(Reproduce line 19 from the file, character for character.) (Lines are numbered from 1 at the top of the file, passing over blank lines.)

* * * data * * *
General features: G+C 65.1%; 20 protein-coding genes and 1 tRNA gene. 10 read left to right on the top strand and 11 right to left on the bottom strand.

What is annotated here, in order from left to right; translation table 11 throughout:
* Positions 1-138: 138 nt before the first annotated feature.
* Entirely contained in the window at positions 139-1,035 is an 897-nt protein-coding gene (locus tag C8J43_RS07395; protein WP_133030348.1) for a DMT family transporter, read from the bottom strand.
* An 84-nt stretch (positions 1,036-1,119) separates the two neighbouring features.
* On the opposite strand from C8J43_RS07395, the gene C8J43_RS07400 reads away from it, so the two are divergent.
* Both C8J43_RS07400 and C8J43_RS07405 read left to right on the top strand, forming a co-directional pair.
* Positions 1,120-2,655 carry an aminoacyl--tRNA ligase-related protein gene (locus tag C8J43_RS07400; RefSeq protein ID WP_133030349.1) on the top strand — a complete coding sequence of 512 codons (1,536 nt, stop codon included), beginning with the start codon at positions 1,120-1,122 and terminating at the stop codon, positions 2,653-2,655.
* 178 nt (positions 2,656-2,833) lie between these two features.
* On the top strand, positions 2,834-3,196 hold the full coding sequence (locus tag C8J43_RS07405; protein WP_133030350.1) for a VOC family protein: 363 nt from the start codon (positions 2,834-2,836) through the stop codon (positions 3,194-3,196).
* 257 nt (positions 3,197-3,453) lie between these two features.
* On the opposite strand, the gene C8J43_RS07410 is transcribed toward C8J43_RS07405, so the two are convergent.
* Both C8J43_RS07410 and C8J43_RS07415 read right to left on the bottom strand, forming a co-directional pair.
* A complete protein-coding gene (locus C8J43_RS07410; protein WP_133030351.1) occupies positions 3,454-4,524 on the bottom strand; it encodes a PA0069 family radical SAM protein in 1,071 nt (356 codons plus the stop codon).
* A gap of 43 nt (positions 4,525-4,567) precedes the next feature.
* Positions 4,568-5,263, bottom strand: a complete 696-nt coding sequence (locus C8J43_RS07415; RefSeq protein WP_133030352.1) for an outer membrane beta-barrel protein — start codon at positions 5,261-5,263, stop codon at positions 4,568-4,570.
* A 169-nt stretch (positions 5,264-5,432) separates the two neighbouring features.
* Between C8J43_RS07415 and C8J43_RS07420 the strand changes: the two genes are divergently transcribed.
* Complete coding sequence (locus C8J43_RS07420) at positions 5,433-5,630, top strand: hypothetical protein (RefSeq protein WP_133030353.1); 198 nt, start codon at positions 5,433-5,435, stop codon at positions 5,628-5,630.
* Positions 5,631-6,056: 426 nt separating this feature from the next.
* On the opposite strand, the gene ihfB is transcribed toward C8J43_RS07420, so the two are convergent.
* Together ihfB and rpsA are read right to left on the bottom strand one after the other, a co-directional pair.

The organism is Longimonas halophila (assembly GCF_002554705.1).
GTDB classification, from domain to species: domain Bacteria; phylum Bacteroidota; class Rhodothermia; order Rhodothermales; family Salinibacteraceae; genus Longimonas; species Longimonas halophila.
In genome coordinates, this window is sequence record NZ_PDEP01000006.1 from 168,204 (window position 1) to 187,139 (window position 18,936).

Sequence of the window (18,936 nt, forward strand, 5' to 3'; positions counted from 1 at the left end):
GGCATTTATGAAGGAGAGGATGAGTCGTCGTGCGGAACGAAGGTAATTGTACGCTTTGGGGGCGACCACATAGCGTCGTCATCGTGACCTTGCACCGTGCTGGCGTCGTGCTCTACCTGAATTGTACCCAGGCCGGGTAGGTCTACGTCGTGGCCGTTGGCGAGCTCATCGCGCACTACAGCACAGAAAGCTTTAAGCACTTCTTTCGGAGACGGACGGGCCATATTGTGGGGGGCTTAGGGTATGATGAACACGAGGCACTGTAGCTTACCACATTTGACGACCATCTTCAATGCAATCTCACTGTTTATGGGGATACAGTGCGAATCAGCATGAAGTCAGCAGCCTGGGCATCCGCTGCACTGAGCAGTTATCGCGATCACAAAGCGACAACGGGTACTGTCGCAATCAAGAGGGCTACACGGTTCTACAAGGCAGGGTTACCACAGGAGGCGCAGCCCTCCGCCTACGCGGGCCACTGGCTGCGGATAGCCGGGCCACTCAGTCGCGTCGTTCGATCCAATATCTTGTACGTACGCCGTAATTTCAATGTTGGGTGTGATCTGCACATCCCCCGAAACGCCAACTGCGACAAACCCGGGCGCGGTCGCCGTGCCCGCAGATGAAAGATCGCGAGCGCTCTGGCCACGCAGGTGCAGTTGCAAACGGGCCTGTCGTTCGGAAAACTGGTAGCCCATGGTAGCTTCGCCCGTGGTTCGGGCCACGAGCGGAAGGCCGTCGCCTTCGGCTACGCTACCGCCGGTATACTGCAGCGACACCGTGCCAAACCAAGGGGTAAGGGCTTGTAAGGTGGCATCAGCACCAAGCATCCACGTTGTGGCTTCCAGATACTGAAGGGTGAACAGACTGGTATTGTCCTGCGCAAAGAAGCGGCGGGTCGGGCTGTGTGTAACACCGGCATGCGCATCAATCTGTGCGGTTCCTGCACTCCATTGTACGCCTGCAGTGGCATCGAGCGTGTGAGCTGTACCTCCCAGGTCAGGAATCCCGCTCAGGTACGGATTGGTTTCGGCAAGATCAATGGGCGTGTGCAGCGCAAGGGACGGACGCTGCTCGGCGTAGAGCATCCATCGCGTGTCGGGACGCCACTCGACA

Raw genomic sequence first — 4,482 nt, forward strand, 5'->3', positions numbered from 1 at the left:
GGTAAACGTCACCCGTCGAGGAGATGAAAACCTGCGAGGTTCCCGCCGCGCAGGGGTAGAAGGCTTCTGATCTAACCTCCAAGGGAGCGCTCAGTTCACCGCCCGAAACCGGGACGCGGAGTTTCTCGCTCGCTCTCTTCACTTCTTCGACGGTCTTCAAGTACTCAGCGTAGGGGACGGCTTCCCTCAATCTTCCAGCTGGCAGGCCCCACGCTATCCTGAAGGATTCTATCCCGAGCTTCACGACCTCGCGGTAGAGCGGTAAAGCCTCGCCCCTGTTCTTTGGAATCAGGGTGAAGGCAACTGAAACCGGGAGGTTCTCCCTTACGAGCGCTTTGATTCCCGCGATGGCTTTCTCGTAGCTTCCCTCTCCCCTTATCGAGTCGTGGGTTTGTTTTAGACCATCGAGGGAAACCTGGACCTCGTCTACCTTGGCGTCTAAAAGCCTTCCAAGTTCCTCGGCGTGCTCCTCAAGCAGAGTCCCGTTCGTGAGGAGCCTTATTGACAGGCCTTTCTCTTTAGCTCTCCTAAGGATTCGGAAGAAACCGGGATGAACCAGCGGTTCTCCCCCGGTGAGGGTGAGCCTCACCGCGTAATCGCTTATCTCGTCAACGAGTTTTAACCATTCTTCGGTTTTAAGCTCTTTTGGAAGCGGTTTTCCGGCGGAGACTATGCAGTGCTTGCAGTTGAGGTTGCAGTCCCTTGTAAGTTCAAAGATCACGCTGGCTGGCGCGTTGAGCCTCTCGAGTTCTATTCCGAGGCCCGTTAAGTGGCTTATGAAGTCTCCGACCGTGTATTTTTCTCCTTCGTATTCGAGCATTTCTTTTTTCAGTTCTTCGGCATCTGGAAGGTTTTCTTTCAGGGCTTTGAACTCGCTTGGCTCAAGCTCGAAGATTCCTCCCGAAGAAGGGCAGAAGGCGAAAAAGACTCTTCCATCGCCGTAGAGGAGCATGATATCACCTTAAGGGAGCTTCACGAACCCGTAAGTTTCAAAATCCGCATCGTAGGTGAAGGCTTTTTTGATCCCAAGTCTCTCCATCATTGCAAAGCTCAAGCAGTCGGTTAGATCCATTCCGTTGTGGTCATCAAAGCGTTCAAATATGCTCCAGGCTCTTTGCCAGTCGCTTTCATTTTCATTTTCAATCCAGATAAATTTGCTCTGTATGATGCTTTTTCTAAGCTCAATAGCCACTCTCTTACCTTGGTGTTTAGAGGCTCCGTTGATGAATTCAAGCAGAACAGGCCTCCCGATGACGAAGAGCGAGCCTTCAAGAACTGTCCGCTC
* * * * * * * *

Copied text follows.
* Complete coding sequence (locus C8J43_RS07420) at positions 5,433-5,630, top strand: hypothetical protein (RefSeq protein WP_133030353.1); 198 nt, start codon at positions 5,433-5,435, stop codon at positions 5,628-5,630.